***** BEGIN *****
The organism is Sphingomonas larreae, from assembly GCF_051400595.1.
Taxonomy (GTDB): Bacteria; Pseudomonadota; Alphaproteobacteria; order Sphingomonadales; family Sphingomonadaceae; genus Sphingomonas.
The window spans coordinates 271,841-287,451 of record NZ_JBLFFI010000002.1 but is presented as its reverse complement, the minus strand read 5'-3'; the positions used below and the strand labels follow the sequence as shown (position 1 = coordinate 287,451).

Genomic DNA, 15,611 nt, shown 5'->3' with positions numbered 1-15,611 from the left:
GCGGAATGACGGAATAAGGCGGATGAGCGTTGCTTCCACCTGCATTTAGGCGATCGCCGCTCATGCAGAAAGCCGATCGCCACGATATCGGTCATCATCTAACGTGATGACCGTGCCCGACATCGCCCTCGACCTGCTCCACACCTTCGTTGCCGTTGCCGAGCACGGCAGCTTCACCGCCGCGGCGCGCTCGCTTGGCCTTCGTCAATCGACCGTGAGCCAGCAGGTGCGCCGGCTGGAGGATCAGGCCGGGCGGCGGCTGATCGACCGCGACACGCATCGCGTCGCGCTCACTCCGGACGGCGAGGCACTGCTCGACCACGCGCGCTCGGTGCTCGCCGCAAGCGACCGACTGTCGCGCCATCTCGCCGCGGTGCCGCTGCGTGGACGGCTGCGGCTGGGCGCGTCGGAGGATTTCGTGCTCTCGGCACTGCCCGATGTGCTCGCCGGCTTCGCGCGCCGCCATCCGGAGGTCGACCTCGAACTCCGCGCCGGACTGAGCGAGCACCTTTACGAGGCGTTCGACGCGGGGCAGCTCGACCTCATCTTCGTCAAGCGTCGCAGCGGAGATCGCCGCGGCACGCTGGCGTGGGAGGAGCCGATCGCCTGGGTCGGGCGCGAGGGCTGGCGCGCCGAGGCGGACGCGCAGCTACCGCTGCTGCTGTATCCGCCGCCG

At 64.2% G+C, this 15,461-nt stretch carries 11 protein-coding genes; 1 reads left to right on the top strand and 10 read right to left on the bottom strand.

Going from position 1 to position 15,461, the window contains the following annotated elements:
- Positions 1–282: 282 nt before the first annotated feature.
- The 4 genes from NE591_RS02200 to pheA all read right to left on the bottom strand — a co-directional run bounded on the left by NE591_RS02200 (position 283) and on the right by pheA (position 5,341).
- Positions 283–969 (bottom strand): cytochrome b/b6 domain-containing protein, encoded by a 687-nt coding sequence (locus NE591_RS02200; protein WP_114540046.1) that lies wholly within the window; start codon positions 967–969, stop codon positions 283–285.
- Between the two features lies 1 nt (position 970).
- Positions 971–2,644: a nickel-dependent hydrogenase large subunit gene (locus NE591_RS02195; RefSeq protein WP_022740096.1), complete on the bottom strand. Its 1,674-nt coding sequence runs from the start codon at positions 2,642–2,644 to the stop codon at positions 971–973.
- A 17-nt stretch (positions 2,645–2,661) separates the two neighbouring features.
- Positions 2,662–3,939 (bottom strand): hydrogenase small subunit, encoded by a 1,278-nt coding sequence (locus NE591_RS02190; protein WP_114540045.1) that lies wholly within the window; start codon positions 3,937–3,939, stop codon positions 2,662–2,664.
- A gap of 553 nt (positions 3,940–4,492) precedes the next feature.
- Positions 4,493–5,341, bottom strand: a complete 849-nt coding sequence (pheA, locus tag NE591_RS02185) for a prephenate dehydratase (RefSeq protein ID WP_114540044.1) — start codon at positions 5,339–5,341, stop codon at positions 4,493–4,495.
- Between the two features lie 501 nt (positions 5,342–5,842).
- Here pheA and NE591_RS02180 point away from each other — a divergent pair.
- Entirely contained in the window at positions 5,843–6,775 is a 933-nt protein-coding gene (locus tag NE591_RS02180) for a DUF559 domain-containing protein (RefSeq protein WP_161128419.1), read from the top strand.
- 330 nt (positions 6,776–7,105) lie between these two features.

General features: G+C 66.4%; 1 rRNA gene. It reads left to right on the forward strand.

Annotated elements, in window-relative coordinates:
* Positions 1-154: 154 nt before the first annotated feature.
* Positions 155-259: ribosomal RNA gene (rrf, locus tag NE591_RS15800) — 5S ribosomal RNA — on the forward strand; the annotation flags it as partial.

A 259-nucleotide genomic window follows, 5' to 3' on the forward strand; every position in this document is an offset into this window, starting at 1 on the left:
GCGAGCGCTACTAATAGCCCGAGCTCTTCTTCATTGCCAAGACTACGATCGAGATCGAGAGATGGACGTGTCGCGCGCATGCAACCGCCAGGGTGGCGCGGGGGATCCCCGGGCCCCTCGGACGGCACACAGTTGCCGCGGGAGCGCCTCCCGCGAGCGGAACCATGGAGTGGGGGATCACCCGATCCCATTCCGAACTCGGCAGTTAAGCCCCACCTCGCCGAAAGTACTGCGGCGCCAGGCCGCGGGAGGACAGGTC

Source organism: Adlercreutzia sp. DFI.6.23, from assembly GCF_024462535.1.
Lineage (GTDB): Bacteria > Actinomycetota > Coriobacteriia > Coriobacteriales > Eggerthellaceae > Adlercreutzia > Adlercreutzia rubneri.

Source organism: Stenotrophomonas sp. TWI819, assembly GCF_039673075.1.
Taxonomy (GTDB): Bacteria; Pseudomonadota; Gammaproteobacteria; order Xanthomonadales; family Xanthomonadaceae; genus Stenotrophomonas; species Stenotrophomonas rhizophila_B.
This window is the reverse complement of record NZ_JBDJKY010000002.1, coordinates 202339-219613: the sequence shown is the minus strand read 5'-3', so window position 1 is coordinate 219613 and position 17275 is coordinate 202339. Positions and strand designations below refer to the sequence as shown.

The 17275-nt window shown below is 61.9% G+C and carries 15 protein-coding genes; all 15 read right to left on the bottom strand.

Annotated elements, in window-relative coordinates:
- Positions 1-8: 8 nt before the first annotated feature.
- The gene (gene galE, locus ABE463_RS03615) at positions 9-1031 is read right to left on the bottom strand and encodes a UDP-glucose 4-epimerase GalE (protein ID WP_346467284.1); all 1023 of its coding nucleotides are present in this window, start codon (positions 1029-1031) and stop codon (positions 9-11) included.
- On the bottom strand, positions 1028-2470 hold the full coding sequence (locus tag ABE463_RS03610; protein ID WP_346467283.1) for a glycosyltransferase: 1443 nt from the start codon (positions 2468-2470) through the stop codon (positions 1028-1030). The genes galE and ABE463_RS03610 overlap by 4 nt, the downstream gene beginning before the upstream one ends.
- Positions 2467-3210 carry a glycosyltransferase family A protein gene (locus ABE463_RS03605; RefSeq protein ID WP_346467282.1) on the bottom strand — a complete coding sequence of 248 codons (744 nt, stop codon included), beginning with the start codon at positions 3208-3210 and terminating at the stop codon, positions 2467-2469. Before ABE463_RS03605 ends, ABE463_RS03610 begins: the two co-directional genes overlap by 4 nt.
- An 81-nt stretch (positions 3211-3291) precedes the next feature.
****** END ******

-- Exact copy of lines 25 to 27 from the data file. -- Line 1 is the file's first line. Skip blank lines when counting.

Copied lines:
A 259-nucleotide genomic window follows, 5' to 3' on the forward strand; every position in this document is an offset into this window, starting at 1 on the left:
GCGAGCGCTACTAATAGCCCGAGCTCTTCTTCATTGCCAAGACTACGATCGAGATCGAGAGATGGACGTGTCGCGCGCATGCAACCGCCAGGGTGGCGCGGGGGATCCCCGGGCCCCTCGGACGGCACACAGTTGCCGCGGGAGCGCCTCCCGCGAGCGGAACCATGGAGTGGGGGATCACCCGATCCCATTCCGAACTCGGCAGTTAAGCCCCACCTCGCCGAAAGTACTGCGGCGCCAGGCCGCGGGAGGACAGGTC

Source organism: Adlercreutzia sp. DFI.6.23, from assembly GCF_024462535.1.